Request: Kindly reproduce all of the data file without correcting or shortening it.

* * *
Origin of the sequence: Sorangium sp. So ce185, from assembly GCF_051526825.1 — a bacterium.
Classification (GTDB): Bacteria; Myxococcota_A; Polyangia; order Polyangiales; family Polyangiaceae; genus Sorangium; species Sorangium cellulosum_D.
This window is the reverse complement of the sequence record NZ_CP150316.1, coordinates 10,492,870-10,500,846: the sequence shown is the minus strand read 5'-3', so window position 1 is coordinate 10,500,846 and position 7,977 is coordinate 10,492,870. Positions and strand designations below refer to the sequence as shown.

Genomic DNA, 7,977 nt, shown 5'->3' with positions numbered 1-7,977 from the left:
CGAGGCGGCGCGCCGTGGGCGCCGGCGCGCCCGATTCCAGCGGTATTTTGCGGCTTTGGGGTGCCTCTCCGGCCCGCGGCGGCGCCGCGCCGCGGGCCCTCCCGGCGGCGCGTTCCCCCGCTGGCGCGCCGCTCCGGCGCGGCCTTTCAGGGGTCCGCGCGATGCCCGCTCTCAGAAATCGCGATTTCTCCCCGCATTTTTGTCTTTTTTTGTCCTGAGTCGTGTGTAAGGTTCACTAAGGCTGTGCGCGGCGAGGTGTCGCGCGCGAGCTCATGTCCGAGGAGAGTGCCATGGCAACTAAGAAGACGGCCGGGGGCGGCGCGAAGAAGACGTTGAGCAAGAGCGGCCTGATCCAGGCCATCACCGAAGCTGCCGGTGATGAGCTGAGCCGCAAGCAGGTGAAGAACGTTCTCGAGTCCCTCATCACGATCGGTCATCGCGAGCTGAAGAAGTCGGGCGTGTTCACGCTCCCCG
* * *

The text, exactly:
Origin of the sequence: Sorangium sp. So ce185, from assembly GCF_051526825.1 — a bacterium.
Classification (GTDB): Bacteria; Myxococcota_A; Polyangia; order Polyangiales; family Polyangiaceae; genus Sorangium; species Sorangium cellulosum_D.
This window is the reverse complement of the sequence record NZ_CP150316.1, coordinates 10,492,870-10,500,846: the sequence shown is the minus strand read 5'-3', so window position 1 is coordinate 10,500,846 and position 7,977 is coordinate 10,492,870. Positions and strand designations below refer to the sequence as shown.

Genomic DNA, 7,977 nt, shown 5'->3' with positions numbered 1-7,977 from the left:
CGAGGCGGCGCGCCGTGGGCGCCGGCGCGCCCGATTCCAGCGGTATTTTGCGGCTTTGGGGTGCCTCTCCGGCCCGCGGCGGCGCCGCGCCGCGGGCCCTCCCGGCGGCGCGTTCCCCCGCTGGCGCGCCGCTCCGGCGCGGCCTTTCAGGGGTCCGCGCGATGCCCGCTCTCAGAAATCGCGATTTCTCCCCGCATTTTTGTCTTTTTTTGTCCTGAGTCGTGTGTAAGGTTCACTAAGGCTGTGCGCGGCGAGGTGTCGCGCGCGAGCTCATGTCCGAGGAGAGTGCCATGGCAACTAAGAAGACGGCCGGGGGCGGCGCGAAGAAGACGTTGAGCAAGAGCGGCCTGATCCAGGCCATCACCGAAGCTGCCGGTGATGAGCTGAGCCGCAAGCAGGTGAAGAACGTTCTCGAGTCCCTCATCACGATCGGTCATCGCGAGCTGAAGAAGTCGGGCGTGTTCACGCTCCCCG